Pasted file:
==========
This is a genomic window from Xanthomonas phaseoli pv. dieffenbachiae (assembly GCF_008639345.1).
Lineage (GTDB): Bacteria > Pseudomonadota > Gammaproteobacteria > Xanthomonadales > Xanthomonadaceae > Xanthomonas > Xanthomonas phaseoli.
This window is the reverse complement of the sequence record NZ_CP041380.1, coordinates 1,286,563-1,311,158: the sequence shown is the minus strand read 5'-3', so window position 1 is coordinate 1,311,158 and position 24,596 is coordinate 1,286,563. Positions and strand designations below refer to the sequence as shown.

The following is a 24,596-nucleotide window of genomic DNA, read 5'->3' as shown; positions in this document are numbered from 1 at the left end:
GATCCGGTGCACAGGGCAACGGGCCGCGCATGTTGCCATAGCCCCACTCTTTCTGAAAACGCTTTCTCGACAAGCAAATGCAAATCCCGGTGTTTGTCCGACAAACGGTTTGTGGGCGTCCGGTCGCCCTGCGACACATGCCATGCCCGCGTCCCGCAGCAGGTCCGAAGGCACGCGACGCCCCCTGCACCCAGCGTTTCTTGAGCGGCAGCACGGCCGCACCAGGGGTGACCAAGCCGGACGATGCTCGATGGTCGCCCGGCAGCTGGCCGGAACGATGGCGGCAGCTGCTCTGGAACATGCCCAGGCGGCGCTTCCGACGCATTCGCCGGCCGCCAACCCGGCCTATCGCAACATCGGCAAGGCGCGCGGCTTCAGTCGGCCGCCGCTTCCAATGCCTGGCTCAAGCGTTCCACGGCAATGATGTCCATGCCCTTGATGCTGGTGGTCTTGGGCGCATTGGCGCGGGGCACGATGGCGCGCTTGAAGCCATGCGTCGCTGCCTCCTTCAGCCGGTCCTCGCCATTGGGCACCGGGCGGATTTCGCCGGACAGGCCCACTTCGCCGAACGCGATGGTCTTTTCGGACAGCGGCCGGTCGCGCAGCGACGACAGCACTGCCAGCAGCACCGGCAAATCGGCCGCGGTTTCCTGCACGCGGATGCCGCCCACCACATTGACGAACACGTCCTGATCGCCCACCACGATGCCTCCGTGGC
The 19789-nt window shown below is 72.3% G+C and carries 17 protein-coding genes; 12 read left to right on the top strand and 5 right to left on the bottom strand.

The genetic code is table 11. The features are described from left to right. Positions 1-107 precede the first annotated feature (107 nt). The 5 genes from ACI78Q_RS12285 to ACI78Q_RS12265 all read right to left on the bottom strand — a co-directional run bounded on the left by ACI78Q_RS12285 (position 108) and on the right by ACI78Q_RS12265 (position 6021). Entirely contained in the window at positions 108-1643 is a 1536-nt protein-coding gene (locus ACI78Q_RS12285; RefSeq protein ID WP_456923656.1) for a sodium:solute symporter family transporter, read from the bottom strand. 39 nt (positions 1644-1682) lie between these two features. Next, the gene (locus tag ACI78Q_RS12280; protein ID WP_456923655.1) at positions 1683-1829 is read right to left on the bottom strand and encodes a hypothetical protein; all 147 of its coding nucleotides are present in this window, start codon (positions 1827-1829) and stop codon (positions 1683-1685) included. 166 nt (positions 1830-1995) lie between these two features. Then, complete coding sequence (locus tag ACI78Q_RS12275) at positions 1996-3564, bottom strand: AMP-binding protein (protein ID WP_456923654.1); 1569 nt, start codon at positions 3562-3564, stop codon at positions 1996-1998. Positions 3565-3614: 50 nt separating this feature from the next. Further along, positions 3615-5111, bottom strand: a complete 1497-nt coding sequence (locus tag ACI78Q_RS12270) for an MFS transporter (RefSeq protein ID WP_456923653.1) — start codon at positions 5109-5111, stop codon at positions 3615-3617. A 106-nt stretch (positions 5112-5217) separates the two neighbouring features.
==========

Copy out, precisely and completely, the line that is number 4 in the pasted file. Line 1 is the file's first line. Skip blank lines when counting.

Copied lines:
The following is a 24,596-nucleotide window of genomic DNA, read 5'->3' as shown; positions in this document are numbered from 1 at the left end: